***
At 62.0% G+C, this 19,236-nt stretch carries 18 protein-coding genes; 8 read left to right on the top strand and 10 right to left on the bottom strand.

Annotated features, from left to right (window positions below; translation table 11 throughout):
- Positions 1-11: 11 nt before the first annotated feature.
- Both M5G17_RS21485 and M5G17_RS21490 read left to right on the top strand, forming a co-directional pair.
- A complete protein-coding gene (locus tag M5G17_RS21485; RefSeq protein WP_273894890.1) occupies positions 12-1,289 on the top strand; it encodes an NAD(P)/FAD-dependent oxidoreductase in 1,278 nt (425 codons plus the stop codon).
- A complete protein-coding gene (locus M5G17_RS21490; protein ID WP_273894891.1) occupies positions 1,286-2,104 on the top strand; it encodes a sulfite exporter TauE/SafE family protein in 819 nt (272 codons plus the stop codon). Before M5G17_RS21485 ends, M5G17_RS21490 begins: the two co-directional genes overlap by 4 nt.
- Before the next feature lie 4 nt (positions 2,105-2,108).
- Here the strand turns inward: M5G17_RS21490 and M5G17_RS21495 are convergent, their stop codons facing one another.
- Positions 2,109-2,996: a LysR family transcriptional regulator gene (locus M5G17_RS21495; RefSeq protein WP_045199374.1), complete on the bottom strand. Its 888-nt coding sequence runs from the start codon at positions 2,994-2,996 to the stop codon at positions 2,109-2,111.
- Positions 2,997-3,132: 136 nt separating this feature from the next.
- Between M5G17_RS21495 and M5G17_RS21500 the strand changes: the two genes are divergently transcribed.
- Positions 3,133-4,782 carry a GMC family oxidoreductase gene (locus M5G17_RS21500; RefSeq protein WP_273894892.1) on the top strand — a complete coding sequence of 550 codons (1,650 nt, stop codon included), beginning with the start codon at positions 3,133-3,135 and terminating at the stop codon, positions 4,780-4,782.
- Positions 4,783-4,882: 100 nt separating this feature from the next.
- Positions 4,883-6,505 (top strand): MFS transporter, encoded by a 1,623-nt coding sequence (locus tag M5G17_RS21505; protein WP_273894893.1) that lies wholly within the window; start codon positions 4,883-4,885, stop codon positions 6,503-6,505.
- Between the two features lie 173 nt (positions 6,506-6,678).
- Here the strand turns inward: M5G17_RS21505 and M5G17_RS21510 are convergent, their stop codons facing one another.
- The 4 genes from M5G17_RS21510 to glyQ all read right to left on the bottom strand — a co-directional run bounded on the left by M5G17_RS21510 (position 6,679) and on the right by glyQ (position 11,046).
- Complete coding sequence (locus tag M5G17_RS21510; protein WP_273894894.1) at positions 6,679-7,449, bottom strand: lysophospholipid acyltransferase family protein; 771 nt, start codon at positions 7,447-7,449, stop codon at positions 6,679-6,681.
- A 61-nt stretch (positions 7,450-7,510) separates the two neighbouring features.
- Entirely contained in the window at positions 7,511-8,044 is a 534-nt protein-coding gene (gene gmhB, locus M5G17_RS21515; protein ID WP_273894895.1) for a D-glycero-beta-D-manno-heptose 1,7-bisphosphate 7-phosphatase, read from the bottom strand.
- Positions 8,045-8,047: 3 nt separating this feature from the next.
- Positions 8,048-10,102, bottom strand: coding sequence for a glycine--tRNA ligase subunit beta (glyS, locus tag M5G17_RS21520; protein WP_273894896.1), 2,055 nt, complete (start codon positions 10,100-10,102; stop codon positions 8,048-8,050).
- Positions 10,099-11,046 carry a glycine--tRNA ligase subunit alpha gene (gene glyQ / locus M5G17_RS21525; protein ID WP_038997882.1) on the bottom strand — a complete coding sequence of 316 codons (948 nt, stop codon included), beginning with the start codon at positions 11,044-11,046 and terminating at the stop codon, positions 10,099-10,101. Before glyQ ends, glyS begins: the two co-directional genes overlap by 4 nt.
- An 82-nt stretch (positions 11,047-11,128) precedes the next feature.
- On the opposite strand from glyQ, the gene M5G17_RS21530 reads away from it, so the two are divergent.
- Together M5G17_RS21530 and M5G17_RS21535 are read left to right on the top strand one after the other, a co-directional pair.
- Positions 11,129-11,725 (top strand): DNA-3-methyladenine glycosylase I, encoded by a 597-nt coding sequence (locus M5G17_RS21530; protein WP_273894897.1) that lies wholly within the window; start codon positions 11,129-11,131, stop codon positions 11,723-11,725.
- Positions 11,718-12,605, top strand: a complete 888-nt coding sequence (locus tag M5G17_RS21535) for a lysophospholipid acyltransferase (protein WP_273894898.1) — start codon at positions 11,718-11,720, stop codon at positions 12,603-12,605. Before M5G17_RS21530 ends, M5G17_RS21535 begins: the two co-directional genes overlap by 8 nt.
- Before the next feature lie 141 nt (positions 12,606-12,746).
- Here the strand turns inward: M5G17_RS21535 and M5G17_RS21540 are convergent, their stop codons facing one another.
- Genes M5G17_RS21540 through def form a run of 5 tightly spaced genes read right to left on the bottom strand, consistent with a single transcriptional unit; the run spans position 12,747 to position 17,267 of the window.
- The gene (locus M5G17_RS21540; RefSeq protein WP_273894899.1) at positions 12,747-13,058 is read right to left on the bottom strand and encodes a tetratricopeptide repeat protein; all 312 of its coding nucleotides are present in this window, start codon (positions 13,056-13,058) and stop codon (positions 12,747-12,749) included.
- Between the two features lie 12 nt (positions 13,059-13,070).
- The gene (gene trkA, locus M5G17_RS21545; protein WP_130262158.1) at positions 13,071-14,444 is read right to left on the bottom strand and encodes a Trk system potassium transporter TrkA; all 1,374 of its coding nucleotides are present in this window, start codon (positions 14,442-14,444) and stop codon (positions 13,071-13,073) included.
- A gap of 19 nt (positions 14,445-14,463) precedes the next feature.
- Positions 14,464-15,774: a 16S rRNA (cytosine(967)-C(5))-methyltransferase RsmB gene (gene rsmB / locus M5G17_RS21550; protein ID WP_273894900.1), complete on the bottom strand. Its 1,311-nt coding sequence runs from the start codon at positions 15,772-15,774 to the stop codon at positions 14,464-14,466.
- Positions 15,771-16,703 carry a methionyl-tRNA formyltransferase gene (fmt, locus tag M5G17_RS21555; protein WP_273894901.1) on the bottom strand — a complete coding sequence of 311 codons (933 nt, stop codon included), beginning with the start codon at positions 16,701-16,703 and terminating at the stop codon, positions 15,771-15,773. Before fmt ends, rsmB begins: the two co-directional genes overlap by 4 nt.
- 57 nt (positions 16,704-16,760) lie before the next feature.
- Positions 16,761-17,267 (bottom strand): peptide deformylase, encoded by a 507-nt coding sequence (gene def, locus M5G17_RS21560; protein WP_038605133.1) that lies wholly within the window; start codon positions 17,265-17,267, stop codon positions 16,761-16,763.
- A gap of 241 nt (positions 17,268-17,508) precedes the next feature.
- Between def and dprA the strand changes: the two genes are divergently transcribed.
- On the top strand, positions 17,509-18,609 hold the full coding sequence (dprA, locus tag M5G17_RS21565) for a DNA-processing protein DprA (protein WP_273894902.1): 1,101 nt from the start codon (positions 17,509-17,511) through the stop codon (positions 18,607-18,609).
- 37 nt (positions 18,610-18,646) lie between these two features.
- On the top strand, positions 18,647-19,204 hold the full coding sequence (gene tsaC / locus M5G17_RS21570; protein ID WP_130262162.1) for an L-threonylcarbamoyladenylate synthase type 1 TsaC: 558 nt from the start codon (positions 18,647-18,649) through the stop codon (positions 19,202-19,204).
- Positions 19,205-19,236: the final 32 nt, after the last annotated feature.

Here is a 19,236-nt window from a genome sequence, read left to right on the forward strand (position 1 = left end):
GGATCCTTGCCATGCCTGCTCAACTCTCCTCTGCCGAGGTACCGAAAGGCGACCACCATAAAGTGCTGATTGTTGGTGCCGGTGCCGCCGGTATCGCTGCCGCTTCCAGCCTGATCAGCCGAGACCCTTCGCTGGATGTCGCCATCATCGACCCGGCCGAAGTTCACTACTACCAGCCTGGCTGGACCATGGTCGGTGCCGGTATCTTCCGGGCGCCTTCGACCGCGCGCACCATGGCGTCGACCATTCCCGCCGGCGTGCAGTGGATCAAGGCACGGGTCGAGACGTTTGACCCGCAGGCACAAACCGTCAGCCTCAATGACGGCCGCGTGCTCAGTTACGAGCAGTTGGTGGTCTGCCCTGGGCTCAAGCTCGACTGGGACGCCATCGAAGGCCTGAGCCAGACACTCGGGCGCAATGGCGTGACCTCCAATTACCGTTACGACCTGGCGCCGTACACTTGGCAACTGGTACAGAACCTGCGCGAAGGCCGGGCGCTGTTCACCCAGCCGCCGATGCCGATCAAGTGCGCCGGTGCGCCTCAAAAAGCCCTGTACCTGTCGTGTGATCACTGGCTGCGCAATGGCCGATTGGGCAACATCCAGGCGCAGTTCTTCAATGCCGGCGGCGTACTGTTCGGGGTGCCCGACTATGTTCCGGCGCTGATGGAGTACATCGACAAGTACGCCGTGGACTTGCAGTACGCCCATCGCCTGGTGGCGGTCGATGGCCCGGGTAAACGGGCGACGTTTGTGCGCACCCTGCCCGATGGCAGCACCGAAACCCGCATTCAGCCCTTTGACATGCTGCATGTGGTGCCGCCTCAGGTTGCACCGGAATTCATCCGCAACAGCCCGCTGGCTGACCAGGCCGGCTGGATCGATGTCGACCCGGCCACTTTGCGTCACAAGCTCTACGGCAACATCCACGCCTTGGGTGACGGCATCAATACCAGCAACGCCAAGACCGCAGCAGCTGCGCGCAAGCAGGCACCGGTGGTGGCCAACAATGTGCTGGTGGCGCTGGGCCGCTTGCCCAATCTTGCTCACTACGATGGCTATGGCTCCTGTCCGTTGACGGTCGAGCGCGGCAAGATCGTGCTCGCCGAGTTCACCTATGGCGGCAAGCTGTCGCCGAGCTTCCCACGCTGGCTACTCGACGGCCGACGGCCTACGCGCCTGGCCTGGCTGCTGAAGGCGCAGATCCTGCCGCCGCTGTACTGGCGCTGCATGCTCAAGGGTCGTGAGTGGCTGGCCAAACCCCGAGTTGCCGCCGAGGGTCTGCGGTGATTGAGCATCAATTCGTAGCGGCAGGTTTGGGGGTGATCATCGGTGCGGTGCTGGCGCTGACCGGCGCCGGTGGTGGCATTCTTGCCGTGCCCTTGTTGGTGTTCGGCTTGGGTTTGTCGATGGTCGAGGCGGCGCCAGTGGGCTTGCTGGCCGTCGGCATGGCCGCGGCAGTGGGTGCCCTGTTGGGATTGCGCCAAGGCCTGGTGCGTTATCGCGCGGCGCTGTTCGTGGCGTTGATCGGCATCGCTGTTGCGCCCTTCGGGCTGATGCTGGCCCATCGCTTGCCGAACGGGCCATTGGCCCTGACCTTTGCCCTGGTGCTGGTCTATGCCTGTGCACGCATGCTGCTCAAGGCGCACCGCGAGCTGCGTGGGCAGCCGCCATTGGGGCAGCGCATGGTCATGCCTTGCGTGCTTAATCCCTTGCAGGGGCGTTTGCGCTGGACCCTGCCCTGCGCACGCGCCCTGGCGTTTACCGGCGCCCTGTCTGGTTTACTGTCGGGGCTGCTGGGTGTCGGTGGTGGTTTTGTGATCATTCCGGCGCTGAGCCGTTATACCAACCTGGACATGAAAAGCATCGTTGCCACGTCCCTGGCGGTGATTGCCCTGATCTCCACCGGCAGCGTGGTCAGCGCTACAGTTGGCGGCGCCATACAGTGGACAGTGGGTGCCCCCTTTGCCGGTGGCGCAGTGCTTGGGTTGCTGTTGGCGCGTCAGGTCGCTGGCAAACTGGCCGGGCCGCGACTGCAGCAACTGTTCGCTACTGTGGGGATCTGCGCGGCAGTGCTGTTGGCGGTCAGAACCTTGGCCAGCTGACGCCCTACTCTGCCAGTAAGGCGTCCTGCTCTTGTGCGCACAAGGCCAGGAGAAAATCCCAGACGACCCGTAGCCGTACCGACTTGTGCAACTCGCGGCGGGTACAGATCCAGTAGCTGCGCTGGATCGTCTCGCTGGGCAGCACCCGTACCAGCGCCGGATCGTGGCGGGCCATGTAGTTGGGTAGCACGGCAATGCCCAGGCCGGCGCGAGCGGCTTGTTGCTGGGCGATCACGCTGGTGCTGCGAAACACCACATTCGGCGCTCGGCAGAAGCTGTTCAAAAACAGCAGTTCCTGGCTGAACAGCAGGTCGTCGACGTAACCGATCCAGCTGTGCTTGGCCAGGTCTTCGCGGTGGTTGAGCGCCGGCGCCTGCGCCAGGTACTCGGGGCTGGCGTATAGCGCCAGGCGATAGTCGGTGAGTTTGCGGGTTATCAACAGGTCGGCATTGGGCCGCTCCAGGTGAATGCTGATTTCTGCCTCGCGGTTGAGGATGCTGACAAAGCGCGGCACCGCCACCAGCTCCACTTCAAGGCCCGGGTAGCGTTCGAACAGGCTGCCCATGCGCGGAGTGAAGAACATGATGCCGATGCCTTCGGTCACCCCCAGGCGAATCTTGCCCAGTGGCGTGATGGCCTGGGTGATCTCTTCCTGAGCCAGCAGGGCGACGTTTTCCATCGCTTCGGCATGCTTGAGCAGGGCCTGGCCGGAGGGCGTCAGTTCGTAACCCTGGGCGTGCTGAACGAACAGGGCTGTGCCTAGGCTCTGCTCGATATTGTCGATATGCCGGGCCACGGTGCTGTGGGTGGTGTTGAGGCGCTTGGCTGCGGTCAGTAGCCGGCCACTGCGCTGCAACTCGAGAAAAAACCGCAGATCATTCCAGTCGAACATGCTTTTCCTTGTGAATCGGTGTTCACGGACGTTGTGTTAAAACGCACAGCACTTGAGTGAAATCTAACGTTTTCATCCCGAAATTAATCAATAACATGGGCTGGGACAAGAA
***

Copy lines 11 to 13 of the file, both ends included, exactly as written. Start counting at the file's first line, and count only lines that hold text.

- Between M5G17_RS21495 and M5G17_RS21500 the strand changes: the two genes are divergently transcribed.
- Positions 3,133-4,782 carry a GMC family oxidoreductase gene (locus M5G17_RS21500; RefSeq protein WP_273894892.1) on the top strand — a complete coding sequence of 550 codons (1,650 nt, stop codon included), beginning with the start codon at positions 3,133-3,135 and terminating at the stop codon, positions 4,780-4,782.
- Positions 4,783-4,882: 100 nt separating this feature from the next.